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South Korea’s Kia to Use CATL Batteries in EVs Sold at Home

Kia has rounded in on batteries from CATL – Contemporary Amperex Technology Co Ltd – for the electric Niro crossover SUV in what would be its first use of non-Korean EV batteries for local sales

South Korea's Kia plans to use batteries manufactured by China's CATL in its Niro electric SUV, which it plans to sell in its home country.
A KIA Niro is displayed during a press day at the 2021 Seoul Mobility Show in Goyang. File photo: Reuters.


South Korea’s Kia Corporation plans to use batteries manufactured by China’s CATL in an electric vehicle (EV) it plans to sell in its home country, the Hankook Ilbo newspaper said on Wednesday, citing an unnamed Kia official.

Kia said it would source batteries from Contemporary Amperex Technology Ltd (CATL) for the electric Niro crossover SUV in what would be its first use of non-Korean EV batteries for local sales.

The report said Kia factored in cost-competitiveness when making its decision for the Niro EV, which is aimed at the middle rather than premium segment. The newspaper didn’t disclose financial or volume terms of the battery deal.

CATL, whose clients include Tesla and Volkswagen, is the world’s largest battery maker with a global market share of more than 35%, according to industry tracker SNE Research. The market, analysts say, is worth tens of billions of dollars.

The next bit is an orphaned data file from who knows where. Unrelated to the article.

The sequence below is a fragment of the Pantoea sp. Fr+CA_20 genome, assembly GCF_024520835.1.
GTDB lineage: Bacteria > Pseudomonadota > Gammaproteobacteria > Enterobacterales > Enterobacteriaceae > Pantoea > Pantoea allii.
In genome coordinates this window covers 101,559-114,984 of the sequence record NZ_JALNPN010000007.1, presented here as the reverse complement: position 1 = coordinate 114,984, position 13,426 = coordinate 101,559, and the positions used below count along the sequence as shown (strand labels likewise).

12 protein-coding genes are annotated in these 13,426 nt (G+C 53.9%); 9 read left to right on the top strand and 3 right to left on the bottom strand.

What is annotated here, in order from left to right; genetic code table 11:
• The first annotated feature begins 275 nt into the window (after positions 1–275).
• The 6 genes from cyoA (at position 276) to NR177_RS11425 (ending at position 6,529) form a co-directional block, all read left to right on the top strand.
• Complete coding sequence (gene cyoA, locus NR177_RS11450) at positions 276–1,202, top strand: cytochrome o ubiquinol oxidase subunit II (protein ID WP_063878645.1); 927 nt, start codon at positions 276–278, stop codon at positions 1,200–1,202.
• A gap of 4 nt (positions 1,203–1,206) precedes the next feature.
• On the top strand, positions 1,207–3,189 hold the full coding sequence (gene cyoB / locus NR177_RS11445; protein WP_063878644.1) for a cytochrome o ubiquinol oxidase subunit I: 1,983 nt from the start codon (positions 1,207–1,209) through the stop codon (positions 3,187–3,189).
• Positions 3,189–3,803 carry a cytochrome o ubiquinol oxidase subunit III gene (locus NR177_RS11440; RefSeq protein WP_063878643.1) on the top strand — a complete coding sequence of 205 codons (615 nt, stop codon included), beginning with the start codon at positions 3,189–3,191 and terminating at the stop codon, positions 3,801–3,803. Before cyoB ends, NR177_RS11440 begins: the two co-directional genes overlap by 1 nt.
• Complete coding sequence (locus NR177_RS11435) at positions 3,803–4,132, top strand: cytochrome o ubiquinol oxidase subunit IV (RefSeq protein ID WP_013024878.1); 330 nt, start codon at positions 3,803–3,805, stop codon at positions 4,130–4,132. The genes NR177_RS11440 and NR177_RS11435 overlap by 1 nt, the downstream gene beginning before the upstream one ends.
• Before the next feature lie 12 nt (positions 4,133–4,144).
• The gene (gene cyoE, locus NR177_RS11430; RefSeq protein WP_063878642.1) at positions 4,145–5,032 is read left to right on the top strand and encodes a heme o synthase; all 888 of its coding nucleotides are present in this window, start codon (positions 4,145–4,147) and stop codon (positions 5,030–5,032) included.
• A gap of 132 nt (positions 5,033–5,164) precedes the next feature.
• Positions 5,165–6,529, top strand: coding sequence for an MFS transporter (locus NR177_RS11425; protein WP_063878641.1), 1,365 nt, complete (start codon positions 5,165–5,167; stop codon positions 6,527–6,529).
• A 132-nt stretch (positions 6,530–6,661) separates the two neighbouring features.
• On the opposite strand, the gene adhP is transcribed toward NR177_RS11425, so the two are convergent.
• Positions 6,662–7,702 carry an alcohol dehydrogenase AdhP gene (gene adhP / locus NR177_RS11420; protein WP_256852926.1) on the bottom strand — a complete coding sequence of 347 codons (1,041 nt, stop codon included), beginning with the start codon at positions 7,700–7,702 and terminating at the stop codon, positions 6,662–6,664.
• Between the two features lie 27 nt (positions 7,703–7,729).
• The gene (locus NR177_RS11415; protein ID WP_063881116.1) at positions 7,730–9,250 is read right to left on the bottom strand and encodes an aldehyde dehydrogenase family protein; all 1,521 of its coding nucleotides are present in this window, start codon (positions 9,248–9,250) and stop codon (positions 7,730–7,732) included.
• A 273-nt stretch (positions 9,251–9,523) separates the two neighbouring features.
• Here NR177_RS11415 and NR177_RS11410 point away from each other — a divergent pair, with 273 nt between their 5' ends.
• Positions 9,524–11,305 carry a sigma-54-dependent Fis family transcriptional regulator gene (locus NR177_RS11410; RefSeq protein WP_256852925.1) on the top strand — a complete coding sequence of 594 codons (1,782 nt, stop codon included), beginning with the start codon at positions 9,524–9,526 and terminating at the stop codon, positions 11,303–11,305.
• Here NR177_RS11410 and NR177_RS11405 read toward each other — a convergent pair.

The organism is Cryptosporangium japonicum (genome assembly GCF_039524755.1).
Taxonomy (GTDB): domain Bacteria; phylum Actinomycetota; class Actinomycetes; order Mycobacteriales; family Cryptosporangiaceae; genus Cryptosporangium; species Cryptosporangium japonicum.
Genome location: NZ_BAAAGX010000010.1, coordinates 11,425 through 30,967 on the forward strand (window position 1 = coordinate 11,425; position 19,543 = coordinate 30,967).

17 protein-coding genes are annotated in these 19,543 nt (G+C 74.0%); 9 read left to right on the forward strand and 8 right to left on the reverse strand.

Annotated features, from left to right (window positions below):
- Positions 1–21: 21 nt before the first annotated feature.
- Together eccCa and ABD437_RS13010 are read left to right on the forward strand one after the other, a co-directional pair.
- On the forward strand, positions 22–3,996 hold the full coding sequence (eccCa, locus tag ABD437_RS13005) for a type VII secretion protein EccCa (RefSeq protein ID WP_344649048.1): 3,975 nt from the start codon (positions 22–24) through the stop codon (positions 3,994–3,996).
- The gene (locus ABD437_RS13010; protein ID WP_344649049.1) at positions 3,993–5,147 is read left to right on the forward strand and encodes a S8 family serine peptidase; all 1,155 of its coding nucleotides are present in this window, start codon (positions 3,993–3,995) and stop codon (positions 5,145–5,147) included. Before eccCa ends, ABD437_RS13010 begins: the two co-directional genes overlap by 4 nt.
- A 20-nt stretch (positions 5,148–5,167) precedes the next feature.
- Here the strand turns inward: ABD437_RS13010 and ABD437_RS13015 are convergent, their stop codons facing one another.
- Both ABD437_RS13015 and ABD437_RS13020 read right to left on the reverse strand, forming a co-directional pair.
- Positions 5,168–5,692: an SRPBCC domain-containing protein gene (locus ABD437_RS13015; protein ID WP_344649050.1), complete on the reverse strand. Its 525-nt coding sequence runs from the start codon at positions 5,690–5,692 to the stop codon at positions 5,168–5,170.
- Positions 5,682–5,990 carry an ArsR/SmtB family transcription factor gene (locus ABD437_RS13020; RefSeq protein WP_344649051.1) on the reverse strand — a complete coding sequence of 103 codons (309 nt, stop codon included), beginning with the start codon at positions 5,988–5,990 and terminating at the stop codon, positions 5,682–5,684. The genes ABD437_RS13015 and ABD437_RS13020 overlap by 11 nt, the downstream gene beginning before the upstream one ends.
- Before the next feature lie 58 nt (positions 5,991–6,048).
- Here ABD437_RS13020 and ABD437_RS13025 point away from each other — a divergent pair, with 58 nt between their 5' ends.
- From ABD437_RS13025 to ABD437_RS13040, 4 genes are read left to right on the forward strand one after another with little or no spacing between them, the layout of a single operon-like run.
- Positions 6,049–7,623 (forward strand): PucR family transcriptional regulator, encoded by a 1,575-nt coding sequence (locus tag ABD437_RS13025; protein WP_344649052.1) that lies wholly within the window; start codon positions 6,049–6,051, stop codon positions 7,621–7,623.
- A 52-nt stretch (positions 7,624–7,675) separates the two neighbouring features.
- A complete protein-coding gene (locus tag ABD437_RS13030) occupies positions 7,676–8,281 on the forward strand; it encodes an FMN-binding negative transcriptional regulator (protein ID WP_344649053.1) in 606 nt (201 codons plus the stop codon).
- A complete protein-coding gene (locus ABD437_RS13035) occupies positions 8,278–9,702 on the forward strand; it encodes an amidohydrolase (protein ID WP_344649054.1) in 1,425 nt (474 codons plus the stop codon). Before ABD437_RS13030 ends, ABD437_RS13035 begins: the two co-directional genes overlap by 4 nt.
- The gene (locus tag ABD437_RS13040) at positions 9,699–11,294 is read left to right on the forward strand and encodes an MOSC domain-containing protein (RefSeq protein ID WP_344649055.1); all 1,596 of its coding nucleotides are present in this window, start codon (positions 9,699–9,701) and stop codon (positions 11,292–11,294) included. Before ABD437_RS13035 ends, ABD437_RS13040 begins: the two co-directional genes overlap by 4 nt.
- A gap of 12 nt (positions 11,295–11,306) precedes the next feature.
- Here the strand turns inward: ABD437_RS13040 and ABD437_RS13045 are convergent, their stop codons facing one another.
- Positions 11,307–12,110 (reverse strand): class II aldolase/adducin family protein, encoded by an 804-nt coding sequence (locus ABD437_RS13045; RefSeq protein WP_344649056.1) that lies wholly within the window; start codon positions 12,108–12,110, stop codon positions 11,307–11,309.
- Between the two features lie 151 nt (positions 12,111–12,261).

Kia and CATL officials were not immediately available for comment.


Cost-Effective Batteries

Last year, another domestic newspaper, Chosun Ilbo, reported that CATL had won a deal to supply batteries to Hyundai Motor Group, parent of Kia and Hyundai Motor, along with LG Energy Solution (LGES) and SK Innovation’s SK On.

Analysts said Kia would be keen to lower costs for its Niro EV by using CATL batteries that are considered more cost-effective. Batteries are typically the most expensive component of EVs, making up about 30-40% of total manufacturing cost.

“This appears to be a natural course of business for South Korean automakers as they plan to boost EV sales and secure battery capacity … relying on only a few battery suppliers could be a risk factor,” said Kevin Yoo, an analyst at Daol Investment & Securities.

The Hankook Ilbo newspaper said Kia had not yet disclosed its decision to adopt CATL’s batteries to its customers.

Hyundai Motor and Kia have so far only used batteries made by two South Korean firms – LGES and SK On – for electric vehicles for the South Korean market.

That duo and domestic peer Samsung SDI together command more than a quarter of the global EV battery market, according to SNE Research.


  • Reuters with additional editing by Jim Pollard






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Jim Pollard

Jim Pollard is an Australian journalist based in Thailand since 1999. He worked for News Ltd papers in Sydney, Perth, London and Melbourne before travelling through SE Asia in the late 90s. He was a senior editor at The Nation for 17+ years and has a family in Bangkok.


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